Tuukka Rask was relaxed and relieved after his first game with the Boston Bruins in more than six months.
Rask made 25 saves in his return from hip surgery as the Bruins beat the Philadelphia Flyers 3-2 on Thursday night behind David Pastrnak's hat trick.
"It was great to feel that I had the ability to move both ways," said Rask, who faced very few shots early but stopped all 12 that came his way in the third period.
Rask, the winningest goalie in franchise history, has been rehabbing from surgery last summer to repair a torn labrum. He was solid in net Thursday and got plenty of help from his teammates.
Pastrnak scored all three goals for the Bruins, and they held Philadelphia to 27 shots while winning their fourth straight and seventh in eight games.
"He didn't have a ton of work in terms of volume. He's used to that a little bit around here," Boston coach Bruce Cassidy said about Rask. "That's kind of how we play. We're pretty good at limiting volume and D-zone stuff for the most part, trying to keep it outside."
Cam Atkinson and Joel Farabee scored for Philadelphia, which lost its sixth in a row. Carter Hart finished with 33 saves, keeping the Flyers close despite a listless start.
Boston fans greeted Rask with a rousing "Tuuuuuuuk!" when he was the last of the Bruins introduced before the national anthem. But he was mostly idle early as the Flyers didn't get a shot on goal for the first nine minutes.
By then the Bruins were already up 2-0 on goals by Pastrnak, who completed his 11th career hat trick with a power-play goal late in the second period after Philadelphia had scored twice.
"We know they've played a lot of hockey as of late and we did the exact opposite of what our game plan told us to do," Atkinson said. "We got back to it second and third. You saw that we started playing better and guys wanted the puck a little bit more. But yeah, just a slow start for us."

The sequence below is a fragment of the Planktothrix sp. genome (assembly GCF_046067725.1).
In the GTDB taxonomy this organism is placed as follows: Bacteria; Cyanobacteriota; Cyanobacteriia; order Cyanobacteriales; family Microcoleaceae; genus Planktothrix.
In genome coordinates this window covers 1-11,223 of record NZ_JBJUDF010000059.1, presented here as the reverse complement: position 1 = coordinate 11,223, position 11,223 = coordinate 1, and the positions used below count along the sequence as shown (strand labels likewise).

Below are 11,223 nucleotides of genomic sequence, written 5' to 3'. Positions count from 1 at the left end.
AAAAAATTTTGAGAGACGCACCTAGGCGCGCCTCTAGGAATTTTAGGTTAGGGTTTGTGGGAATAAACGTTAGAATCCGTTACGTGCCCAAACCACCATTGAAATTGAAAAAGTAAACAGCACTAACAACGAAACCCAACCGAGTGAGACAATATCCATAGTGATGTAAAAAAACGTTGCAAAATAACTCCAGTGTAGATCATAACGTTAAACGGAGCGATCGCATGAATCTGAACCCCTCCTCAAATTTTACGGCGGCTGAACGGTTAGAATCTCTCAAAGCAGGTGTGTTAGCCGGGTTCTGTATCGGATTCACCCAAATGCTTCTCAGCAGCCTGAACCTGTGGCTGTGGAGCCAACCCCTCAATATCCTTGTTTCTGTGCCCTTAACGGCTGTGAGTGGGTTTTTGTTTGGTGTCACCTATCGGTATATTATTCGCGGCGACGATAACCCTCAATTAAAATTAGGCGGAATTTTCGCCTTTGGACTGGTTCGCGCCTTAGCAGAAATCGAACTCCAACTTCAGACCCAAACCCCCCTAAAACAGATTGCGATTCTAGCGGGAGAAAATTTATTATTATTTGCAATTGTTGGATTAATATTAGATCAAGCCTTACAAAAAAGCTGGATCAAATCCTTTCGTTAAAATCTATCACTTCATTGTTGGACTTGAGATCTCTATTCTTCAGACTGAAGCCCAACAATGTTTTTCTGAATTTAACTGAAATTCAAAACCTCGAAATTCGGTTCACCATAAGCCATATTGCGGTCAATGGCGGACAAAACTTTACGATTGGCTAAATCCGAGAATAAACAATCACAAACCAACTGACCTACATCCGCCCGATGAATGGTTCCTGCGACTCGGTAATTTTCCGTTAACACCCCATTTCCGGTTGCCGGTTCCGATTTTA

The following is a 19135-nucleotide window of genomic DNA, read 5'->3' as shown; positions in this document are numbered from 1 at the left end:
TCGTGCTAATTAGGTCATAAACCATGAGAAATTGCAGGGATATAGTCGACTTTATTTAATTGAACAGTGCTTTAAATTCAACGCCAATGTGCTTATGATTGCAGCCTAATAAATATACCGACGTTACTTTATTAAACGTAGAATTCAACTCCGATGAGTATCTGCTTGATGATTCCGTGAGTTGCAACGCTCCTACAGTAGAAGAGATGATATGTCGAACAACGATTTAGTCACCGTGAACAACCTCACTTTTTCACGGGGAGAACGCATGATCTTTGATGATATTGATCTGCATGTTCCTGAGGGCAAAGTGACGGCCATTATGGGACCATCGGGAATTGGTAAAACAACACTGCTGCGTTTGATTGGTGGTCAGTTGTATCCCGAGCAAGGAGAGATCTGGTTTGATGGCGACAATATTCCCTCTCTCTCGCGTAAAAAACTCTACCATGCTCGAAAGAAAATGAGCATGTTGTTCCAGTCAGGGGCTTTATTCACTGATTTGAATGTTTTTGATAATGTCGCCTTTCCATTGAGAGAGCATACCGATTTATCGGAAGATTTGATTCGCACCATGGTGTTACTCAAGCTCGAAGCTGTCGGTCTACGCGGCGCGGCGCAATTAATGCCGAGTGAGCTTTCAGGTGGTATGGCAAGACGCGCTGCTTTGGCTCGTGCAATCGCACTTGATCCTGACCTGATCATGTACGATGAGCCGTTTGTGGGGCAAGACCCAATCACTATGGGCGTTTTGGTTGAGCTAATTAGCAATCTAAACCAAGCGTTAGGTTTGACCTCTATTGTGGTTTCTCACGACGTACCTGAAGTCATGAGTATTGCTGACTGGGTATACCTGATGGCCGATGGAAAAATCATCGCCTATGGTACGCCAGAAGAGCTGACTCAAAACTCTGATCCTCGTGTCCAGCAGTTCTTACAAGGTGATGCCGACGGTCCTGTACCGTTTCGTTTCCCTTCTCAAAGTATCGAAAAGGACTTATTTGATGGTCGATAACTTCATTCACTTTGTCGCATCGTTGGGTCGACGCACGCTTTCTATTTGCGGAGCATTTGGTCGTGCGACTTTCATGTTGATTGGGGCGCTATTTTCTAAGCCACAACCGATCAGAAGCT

Rask didn't face a shot until a harmless wrister from the blue line from Ivan Provorov at 9:19 of the first period. Rask faced just six shots in the first, none of which were particularly challenging as the Bruins controlled the play and spent most of the period in the Philadelphia end.
"The start wasn't the easiest. There was no shots for the first I don't know how many minutes," Rask said.
Hart had a much busier night, stopping Pastrnak from in close several times after he scored 1:51 into the game and again at 5:27 of the first.
Boston went on a 5-on-3 power play late in the second, and this time there was no stopping Pastrnak, who one-timed a slap shot from the top of the circle past Hart, who had lost his stick a few moments earlier.
Pastrnak's 16th goal of the season put the Bruins up 3-2 and started a flurry of hats coming down from the stands for the second night in a row. Brad Marchand, who assisted on two of Pastrnak's goals along with Charlie McAvoy, had a hat trick Wednesday in a 5-1 win over Montreal.
"Tonight it looked like he could have had five or six goals, to be honest with you," Cassidy said of Pastrnak, who has seven goals in his past four games. "Tonight was his night. The puck was finding him and it's good to see. We needed all three of them. Hopefully he is back feeling great about his game."
Atkinson pulled Philadelphia to 2-1 on a power-play goal 8:02 into the second with a tip of a shot by Provorov from the blue line.
Philadelphia tied it 2-all with five minutes left in the second when Farabee's pass to Atkinson bounced off his skate right back to Farabee, who had Rask out of position and an empty net in which to deposit the tying goal.
Philadelphia had 51 seconds of a 5-on-3 power play after a delay of game penalty on Brandon Carlo and a charging call against Charlie Coyle. The only shot Philadelphia got on net was a slow bouncer that Rask scooped up despite a tip in front by James van Riemsdyk.
The Flyers pulled Hart with more than three minutes left in the third but were unable to get another equalizer.
"He keeps us in every single game," Atkinson said. "We need to be a little harder in our blue in front of him and just help him out a little more."
Information from The Associated Press was used in this report.